Phoenix was an English alternative to Glastonbury, and though it was ultimately short-lived, the band’s performance that day remains a timeless favourite. Flint and the boys whip a wild frenzy under the midday sun with stellar performances of yet-unreleased Breathe and the recent incendiary Art of Noise-quoting chart-topper, Firestarter. Watch as Flint and Maxim scream back-to-back around the seven-minute mark and wonder why we don’t have rock stars like this anymore.
A quick look through the YouTube comments section of this video, and you’ll see ravers of all ages claiming it as one of the absolute best sets they’ve ever witnessed. Anyway, don’t take my word for it, see for yourself.
But The Dame was so impressed by them he pilfered their entire sound and vision – galloping breakbeat aggression, savage neon-spiked coloured hairdo – the whole shebang. Hmm, now that’s what I call a tribute. Rest in peace Keith, you little Firestarter, you.
Postscript: I caught the band again when they headlined one of a series of shows staged outside Battersea Power Station in December 1997 (Prodigy were exhilarating, Morrissey just pain frustrating). Just last month I had grand plans to catch them when they came to Sydney, but, amazingly, no one I knew wanted to go, so I missed what turned out to be Flint’s penultimate performance. The No Tourists tour ended three nights later on February 5 in Auckland, New Zealand, which, freakily, happens to be where I’m writing this, exactly a month later.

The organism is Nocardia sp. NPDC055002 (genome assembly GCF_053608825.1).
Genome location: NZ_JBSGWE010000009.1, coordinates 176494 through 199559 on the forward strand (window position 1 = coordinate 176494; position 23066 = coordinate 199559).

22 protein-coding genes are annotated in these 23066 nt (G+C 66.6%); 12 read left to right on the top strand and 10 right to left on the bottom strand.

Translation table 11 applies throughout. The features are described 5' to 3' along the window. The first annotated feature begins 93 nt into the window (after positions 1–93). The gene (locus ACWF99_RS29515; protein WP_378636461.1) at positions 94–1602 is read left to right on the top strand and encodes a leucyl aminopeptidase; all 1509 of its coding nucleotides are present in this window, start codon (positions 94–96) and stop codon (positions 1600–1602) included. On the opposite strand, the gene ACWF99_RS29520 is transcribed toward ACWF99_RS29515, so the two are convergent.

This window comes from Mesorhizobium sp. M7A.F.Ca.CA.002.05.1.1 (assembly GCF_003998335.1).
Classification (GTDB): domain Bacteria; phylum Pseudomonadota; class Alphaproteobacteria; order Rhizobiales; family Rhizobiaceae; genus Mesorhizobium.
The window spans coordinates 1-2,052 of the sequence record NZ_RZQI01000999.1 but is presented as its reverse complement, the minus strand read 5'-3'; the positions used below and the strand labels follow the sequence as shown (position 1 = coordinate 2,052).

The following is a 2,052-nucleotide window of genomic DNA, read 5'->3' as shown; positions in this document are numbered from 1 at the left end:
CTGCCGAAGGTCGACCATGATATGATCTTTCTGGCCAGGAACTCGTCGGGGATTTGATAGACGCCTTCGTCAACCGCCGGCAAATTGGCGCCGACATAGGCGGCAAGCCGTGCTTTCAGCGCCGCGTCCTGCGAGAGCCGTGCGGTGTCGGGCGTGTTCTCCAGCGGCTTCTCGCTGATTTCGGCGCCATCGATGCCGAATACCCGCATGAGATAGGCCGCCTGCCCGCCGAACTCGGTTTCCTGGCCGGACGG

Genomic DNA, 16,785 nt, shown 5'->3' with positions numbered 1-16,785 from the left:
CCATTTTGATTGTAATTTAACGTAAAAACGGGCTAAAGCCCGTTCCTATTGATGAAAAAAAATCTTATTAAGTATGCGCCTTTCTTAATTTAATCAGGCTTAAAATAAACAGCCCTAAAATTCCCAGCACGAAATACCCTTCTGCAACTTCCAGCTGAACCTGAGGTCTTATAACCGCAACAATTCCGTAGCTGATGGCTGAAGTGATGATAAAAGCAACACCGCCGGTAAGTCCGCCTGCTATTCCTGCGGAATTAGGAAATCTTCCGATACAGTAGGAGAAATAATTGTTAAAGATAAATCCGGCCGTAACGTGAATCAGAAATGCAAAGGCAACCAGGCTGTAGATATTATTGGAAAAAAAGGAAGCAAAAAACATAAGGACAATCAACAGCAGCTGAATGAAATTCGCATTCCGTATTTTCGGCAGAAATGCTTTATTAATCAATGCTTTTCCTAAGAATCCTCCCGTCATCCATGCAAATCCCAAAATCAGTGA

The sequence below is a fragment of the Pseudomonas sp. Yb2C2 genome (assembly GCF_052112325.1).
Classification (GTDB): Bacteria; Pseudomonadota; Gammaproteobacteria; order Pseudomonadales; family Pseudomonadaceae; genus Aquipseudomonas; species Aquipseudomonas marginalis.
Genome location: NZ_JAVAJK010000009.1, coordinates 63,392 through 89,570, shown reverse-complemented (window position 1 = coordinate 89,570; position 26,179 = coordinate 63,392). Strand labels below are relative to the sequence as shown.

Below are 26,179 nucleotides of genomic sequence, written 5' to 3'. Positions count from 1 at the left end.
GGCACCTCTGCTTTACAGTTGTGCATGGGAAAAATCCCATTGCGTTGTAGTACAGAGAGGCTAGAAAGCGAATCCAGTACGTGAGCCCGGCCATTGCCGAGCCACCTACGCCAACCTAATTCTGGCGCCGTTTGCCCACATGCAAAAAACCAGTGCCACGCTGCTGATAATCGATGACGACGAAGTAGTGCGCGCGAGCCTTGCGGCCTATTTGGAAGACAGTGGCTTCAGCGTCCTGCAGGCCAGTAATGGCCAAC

Remembering Jarad Higgins is here
Suicide Prevention Day is here
If someone you know exhibits warning signs of suicide, he or she should not be left alone. In the UK, the Samaritans can be contacted on 116 123 or email firstname.lastname@example.org. In the USA, the National Suicide Prevention Lifeline is 1-800-273-8255. The Lifeline provides free, confidential support for people in crisis or emotional distress, 24/7 year-round. The Lifeline also offers an online chat for people who prefer to reach out online rather than by phone. In Australia, the crisis support service Lifeline is 13 11 14. Other international suicide helplines can be found at www.befrienders.org. Peace.